He had many strange sights to keep him cheerful or to make him sad. I asked him had he ever seen the faeries, and got the reply, ‘Am I not annoyed with them?’ I asked too if he had ever seen the banshee. ‘I have seen it,’ he said, ‘down there by the water, batting the river with its hands.’
~ W. B. Yeats, The Celtic Twilight: Faerie and Folklore
A few nights ago, in the wee hours that fall sometime in the middle of sleep, the wind howled and screeched like a banshee. Only once. It was a chilling kind of sound and my first thought after it startled me awake was, “Who died?” The immediate answer was, “Everyone.” There is some truth to that. It happens to everyone, every being. We all return, wherever that returning leads.
Too much myth and folklore for me, perhaps. But it was an eerie sound and so unusual that the wind would screech once and then settle back to night-silence. This morning it felt more like a signal. We had our first hard frost over the weekend and it shows in the gardens. Gale force winds are here today, ripping the leaves from the trees. Winter is on the way.
During my early morning walk I felt this profound gratitude for the autumn I was privileged to witness this year. A thought that came up and I wanted to push away was that maybe Mother Earth/Nature was showing us what we will be losing if we continue on the path we are currently on. Then again, perhaps it was just another lovely autumn, a blaze of glory as the season moves past the mid-point and closer to winter.
A reminder: the people in power don’t need conferences, treaties or agreements to start taking real climate action. They can start today. When enough people come together then change will come and we can achieve almost anything. So instead of looking for hope – start creating it.
~ Greta Thunberg
In Irish and Scottish mythology, the Cailleach is the divine hag, the Old Woman of the World, the creator-goddess of the land. Gaelic mythology has no story which specifically explains the creation of the universe, but the old stories of the Cailleach explain the formation of the land. She is the geotectonic power of the land itself, who gives shape to the Earth throughout all its ages. Stories tell of how she constructed enormous mounds, megaliths, and towers in a single night. Like the natural world over which she presides, she renews herself constantly: each year in spring, or every hundred years, by bathing in a certain body of water, depending on the story.
… She is a wilderness spirit who protects wild animals; she is a seasonal deity too, the elemental power of storms and of winter.
~ Sharon Blackie, If Women Rose Rooted
The Cailleach came to mind with the keening of the wind. That is no surprise. I’ve been hearing about her in the Mandala Magic course and she is present in the book I’m currently reading, Sharon Blackie’s If Women Rose Rooted. I also thought about the Cailleach as we watched a movie over the weekend: Bless Me, Ultima. Have you seen it? After watching it I thought that I would like to be able to age in such a way as to have some kind of wisdom to impart. The chapter I’m currently reading in Sharon Blackie’s book is about elderhood and the wisdom we can acquire if we do the work we need to do and allow ourselves to mature. I think I’m in agreement with Stephen Jenkinson when it comes to our current culture. We have a lot of old people but very few elders.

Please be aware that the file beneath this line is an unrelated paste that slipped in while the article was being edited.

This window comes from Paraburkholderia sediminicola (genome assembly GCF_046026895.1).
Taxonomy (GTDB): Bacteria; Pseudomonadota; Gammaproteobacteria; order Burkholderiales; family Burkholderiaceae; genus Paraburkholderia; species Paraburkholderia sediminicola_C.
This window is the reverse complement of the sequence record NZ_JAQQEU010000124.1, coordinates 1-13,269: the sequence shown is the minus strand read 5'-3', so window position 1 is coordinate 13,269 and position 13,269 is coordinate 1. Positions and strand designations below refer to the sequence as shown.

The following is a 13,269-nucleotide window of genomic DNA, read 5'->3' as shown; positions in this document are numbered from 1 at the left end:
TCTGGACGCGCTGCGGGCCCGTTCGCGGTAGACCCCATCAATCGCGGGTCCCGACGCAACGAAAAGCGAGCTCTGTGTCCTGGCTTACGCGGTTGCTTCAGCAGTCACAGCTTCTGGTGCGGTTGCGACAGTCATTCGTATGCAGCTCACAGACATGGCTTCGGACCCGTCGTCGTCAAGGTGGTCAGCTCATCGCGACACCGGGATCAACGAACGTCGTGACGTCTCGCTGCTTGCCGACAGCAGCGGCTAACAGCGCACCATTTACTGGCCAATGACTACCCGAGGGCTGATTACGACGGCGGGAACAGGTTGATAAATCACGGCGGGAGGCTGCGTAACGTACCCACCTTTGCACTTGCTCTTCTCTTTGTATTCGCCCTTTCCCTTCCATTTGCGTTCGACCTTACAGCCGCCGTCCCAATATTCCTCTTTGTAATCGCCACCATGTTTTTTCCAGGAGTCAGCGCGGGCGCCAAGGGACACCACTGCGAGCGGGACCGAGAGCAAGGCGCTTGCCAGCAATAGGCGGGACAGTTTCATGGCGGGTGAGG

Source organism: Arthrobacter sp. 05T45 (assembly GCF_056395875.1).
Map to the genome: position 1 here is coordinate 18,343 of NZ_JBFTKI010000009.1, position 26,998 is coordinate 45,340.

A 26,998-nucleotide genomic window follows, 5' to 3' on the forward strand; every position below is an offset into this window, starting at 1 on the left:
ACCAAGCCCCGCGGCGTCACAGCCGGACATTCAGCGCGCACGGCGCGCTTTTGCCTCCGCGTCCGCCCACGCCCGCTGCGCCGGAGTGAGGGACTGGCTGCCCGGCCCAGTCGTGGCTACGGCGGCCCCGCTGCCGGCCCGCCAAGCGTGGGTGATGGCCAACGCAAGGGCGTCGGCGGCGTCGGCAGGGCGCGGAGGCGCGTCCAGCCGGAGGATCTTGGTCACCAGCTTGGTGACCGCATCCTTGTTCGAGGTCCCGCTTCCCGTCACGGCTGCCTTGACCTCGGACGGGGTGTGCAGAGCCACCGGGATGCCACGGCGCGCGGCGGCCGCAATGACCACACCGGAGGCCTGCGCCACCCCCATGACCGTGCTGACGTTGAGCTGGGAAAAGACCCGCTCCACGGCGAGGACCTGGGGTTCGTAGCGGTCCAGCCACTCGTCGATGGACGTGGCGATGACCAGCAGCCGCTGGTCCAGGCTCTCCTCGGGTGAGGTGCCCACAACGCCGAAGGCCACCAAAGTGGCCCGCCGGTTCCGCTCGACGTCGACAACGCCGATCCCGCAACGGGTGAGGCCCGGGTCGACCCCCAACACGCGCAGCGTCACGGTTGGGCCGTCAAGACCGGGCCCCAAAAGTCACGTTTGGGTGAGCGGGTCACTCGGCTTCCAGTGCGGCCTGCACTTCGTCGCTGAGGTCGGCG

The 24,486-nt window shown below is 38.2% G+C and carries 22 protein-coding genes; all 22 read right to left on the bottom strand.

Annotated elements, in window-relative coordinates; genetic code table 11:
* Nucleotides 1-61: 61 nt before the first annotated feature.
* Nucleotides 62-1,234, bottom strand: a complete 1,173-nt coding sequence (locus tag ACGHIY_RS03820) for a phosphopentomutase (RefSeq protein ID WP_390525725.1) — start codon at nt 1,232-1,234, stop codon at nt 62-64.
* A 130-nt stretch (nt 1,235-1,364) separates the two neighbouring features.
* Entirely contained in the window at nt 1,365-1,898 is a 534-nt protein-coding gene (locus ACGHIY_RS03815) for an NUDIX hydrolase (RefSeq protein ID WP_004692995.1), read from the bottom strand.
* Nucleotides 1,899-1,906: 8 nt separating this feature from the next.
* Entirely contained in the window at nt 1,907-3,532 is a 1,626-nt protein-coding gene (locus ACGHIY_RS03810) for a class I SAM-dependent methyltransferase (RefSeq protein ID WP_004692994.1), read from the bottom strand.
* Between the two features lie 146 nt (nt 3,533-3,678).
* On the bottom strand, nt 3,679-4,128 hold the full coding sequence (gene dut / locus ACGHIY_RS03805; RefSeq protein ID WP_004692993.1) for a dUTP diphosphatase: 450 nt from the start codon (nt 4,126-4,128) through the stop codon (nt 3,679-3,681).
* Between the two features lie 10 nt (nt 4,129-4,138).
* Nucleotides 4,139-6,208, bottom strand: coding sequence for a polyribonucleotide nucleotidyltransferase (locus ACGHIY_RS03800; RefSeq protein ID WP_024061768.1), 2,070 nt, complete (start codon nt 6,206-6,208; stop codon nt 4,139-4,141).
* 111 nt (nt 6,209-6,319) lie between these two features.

The Mandala Magic: Alignment program is coming to an end. Or did come to an end at Samhain. I have to work on the last two modules and I’ll have finished it. Julie will be opening registration for the next round sometime this month. In case you might be interested or at least want to check it out, her website is here and the Mandala Magic information is here. I highly recommend it, especially if you have an interest in mandalas or art journaling. I learned a lot about both throughout the Wheel of the Year we just completed. I also learned a great deal about myself.
I reckon that’s enough from me on this beautiful, blustery fall day. Thank you so much for dropping by and going on another meander with me. Let’s meet out at the dock for sunset this evening. The view is better from the Point but I’ve been enjoying the sunsets from the dock lately. Today’s sunset is scheduled for 4:50 PM. I usually go about twenty minutes early and stay about five or ten minutes after. The trees block the view of the actual sunset but if there is color to be seen, it usually rises above and into the clouds. It’s chilly and windy. Layers, hat, and gloves are probably a good idea.
Please be safe and be well.
A few of the 10,000 reasons to be happy: 1,911) The many sounds and songs of the wind. 1,912) Learning to taste the light. 1,913) A hike in Pocomoke River State Park over the weekend, exploring trails we’ve never hiked before. 1,914) Finding beaver dams and swamp and all sorts of things on our hike. 1,915) Freshly baked bread and soup for supper on a chilly evening.